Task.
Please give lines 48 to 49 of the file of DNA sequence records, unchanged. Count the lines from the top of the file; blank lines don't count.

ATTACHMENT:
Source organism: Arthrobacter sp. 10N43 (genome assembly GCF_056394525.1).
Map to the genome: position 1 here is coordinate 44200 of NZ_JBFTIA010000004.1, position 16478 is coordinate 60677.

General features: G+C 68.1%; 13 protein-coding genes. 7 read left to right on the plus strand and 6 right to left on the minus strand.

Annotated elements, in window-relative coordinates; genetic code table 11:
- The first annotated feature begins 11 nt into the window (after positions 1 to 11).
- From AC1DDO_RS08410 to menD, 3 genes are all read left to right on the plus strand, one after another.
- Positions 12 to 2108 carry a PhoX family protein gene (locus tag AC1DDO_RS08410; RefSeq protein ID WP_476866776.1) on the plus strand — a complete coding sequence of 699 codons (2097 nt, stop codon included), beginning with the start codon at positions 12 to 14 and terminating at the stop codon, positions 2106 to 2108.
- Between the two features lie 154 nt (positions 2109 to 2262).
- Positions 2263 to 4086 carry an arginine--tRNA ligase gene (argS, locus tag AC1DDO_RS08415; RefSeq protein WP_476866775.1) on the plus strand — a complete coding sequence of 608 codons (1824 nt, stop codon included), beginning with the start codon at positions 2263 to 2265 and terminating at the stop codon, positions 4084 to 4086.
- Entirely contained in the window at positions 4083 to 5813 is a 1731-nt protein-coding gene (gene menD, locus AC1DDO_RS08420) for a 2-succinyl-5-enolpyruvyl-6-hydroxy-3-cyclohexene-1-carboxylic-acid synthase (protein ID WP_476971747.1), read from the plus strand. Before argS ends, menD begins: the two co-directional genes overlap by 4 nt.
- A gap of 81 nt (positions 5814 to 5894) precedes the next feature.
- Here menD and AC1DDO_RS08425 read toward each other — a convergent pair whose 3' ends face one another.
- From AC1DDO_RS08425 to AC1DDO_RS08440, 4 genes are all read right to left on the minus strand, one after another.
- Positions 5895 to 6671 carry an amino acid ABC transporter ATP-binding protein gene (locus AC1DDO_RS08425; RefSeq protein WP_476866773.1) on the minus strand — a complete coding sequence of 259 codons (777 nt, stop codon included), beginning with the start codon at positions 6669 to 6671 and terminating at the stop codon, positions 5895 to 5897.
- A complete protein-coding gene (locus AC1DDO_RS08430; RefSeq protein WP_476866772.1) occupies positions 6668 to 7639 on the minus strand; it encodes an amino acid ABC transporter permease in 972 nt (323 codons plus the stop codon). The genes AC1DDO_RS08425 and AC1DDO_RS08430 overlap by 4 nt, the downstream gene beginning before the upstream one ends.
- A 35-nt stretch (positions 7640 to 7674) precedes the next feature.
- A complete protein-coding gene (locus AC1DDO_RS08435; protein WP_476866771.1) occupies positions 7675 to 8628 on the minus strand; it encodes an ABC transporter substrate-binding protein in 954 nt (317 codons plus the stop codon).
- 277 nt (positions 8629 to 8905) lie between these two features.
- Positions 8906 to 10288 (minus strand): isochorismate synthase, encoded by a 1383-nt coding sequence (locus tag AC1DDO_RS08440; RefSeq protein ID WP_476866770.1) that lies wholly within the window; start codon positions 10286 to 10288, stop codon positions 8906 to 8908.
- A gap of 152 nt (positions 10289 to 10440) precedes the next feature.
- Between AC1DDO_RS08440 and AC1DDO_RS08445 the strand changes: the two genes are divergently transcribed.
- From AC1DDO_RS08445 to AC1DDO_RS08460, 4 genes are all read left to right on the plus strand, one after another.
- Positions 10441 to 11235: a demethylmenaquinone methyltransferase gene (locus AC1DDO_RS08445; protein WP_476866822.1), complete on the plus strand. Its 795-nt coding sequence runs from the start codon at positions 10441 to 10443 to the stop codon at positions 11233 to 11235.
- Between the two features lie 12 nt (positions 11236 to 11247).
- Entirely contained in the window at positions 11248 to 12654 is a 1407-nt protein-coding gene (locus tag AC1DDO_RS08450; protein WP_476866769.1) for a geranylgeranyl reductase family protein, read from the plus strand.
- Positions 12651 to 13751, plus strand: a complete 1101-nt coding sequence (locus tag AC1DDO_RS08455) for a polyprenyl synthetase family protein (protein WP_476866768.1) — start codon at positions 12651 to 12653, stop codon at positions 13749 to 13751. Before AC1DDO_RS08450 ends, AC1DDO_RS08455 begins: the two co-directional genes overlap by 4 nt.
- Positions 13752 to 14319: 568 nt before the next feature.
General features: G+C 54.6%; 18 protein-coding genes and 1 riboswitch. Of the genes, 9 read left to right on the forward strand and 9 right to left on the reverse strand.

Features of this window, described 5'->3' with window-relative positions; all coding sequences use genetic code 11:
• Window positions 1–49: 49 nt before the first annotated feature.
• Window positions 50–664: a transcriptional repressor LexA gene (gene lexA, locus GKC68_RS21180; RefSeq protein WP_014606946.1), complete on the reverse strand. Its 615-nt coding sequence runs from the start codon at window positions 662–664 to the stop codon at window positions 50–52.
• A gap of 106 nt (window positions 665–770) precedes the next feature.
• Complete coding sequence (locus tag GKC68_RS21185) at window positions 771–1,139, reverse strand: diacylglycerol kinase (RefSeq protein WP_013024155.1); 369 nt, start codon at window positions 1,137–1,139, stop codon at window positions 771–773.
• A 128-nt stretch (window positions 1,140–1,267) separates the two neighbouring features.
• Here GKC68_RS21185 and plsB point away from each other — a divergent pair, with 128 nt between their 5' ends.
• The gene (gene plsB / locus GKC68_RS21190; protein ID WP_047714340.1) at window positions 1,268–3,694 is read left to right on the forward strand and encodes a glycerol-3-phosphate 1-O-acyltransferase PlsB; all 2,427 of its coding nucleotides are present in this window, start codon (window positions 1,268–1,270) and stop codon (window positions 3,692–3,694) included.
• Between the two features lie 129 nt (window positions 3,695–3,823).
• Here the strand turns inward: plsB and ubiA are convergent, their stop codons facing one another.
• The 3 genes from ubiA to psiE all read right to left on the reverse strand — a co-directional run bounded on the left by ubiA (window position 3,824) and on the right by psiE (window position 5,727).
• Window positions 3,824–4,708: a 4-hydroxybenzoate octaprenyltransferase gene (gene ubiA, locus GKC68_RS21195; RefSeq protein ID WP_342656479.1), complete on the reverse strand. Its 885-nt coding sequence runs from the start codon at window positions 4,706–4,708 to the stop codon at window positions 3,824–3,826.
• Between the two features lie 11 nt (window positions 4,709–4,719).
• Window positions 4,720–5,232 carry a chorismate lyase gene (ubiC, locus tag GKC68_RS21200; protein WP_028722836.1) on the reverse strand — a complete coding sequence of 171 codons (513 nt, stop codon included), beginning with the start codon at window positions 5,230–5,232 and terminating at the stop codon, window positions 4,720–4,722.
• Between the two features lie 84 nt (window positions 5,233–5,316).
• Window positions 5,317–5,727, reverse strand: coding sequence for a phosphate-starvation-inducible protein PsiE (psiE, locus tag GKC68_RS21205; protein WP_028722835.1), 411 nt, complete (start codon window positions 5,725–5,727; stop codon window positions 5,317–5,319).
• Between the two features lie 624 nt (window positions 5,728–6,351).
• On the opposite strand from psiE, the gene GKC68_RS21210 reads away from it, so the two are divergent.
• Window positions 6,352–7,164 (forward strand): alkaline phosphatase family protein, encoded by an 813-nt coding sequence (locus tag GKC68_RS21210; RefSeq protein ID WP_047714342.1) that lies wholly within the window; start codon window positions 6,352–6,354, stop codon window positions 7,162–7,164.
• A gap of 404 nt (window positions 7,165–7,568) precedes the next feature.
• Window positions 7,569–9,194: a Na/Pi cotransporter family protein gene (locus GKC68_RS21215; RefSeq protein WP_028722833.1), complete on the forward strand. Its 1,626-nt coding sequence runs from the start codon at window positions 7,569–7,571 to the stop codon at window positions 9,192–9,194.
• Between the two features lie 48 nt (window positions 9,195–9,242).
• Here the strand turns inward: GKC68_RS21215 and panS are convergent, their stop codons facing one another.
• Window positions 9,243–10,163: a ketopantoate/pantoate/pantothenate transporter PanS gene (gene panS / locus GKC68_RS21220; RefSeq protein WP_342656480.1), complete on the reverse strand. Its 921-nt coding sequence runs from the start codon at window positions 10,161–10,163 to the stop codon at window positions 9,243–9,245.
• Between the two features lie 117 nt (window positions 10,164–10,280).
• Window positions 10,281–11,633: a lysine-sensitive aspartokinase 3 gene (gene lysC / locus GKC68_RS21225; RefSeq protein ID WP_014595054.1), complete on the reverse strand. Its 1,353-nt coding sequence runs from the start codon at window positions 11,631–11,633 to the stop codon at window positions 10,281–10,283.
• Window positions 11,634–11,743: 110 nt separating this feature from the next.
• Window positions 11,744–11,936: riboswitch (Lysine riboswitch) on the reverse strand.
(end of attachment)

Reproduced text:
• A gap of 404 nt (window positions 7,165–7,568) precedes the next feature.
• Window positions 7,569–9,194: a Na/Pi cotransporter family protein gene (locus GKC68_RS21215; RefSeq protein WP_028722833.1), complete on the forward strand. Its 1,626-nt coding sequence runs from the start codon at window positions 7,569–7,571 to the stop codon at window positions 9,192–9,194.